The past two weeks here in Spain have been quite eventful. As part of an SMU study trip, we visited the south of Spain, also known as Andalucia. We visited three of the most historical cities, which included Cordoba, Sevilla and Granada.
Because of the Moorish influence that dominated the south of Spain for eight centuries, there are remnants of their past. The Mezquita found in Cordoba, previously an old mosque, was turned into a Cathedral under Spanish rule during the Catholic Reconquest. We visited this great cathedral, which is surrounded by thick Moorish walls decorated in the mudejar style.
In Sevilla, our two-day stay included a visit to the Reales Alcazares and the Cathedral of Sevilla. Our nights in Sevilla were spectacular, as we were treated to some Flamenco and learned how to dine the Andalusian way.
On our first night, a group of friends and I found an excellent local restaurant, which I stumbled upon a few years ago. Casa Paco, located in the Alameda de Hercules, offered amazing tapas ranging from swordfish in orange wine sauce to salmorejo, a cold tomato vegetable soup.
The second night, my roommate and I shared a plate of Iberian ham with quail eggs served on toasted bread. (I include details of the meals in Sevilla because they have been the best that I have had so far in Spain.)
As the final city of our study trip, Granada was our last stop. There, the most visited site is the Alhambra. This former palace and fortress under Moorish rule was the last major city taken by the Catholic Kings during the Reconquest.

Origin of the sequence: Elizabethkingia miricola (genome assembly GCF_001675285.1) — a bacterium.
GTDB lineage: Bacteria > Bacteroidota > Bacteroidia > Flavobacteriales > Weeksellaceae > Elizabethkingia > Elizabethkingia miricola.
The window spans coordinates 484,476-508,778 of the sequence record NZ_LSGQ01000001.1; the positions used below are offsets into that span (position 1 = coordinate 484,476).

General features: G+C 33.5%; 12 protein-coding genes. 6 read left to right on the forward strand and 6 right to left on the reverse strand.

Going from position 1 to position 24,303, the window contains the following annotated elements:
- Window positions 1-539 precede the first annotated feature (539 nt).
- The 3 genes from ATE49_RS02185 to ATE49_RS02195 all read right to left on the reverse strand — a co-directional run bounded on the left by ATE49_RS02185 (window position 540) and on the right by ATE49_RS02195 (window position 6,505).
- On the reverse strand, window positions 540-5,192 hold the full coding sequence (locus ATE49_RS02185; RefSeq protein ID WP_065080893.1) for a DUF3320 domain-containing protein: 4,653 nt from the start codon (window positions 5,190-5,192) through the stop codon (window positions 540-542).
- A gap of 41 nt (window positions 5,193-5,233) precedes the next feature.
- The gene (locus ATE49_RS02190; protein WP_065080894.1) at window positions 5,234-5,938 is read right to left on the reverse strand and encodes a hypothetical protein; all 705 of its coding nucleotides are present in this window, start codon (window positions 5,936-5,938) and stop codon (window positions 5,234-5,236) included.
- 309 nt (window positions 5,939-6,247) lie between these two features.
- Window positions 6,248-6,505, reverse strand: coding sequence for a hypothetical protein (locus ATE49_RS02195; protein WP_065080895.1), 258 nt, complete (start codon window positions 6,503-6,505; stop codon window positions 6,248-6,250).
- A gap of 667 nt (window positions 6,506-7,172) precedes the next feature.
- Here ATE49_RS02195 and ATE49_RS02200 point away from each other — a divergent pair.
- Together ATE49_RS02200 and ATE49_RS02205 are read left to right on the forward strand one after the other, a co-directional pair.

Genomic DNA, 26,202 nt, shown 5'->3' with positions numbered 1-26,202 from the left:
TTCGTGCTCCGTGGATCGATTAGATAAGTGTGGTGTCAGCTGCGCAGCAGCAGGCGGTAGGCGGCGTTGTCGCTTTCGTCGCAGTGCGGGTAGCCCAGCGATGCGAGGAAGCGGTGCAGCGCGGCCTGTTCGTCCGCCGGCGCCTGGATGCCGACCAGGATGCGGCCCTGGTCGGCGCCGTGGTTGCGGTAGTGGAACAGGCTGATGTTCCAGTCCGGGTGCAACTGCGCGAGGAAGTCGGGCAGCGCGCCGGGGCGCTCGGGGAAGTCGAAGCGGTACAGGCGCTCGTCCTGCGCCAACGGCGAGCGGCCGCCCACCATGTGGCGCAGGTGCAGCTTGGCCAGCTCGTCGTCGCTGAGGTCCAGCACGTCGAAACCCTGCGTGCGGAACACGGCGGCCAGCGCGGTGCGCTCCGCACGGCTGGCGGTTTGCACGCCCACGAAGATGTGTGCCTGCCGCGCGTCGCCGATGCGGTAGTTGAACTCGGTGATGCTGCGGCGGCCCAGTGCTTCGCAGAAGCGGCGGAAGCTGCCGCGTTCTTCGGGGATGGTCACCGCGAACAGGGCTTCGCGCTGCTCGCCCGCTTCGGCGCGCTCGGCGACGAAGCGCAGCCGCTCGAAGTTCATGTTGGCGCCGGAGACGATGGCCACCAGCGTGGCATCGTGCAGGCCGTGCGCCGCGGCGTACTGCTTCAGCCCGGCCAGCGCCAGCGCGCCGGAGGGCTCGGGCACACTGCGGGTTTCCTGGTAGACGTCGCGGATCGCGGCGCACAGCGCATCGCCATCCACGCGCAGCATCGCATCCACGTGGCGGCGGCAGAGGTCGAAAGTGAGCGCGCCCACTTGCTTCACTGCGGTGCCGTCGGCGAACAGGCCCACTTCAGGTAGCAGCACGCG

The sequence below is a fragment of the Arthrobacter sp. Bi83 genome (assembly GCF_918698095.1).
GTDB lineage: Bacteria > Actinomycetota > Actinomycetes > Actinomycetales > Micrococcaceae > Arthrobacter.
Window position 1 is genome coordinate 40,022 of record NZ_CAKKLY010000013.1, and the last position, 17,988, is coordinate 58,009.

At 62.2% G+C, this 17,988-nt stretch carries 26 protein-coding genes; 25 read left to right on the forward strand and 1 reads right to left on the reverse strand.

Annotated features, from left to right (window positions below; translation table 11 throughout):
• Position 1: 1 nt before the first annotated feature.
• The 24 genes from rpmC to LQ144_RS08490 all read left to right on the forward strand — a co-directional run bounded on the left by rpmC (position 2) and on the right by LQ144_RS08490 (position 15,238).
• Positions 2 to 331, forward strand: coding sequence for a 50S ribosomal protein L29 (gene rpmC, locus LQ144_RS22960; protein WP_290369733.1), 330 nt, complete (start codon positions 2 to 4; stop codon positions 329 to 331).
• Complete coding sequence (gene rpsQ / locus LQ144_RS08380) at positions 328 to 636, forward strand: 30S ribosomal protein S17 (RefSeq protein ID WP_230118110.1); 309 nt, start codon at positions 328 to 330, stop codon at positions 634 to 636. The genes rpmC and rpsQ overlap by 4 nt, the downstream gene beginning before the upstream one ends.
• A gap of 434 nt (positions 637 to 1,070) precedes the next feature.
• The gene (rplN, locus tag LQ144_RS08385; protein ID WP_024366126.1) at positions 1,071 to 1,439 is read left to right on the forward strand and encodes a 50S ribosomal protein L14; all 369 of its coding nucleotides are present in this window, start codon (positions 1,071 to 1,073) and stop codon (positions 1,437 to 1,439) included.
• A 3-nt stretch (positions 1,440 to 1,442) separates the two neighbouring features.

We ended our tour of the Alhambra with a breathtaking sunset in the Generalife gardens. Although we spent only one night in Granada, most of the SMU students agreed it was one of our favorites.
After our return to Madrid, my roommate and I along with some friends decided to spend the following weekend in Barcelona, the capital of Catalonia. Because of a Spanish holiday that weekend, we were able to extend our stay in Barcelona for one extra day.
Through a website recommended to me by a friend, we were able to rent an apartment at a reasonable price for four nights. Our apartment was located in the Gothic Quarter, Barcelona’s oldest neighborhood. Now a trendy restaurant and shopping area, the Barrio Gotico was definitely one of my favorite neighborhoods in Barcelona. Near the Gothic Quarter is the Rambla, a large pedestrian street which empties out into the Barceloneta, Barcelona’s port.
Barcelona had beautiful weather throughout our entire stay. We visited the famous architectural works of Antoni Gaudi such as the Sagrada Familia, the Parque Guell, and the Casa Batllo. On our last day we enjoyed a relaxing lunch at a restaurant facing Barcelona’s beach. It had been two years since I had last visited Barcelona, so I tried to take in all that could that final day.
The Catalan language appeared so foreign to me, even though it was not my first encounter with it. I said “adeu” (goodbye) to Barcelona with a sense that I wanted to return once again, as it has become one of my favorite cities in Europe.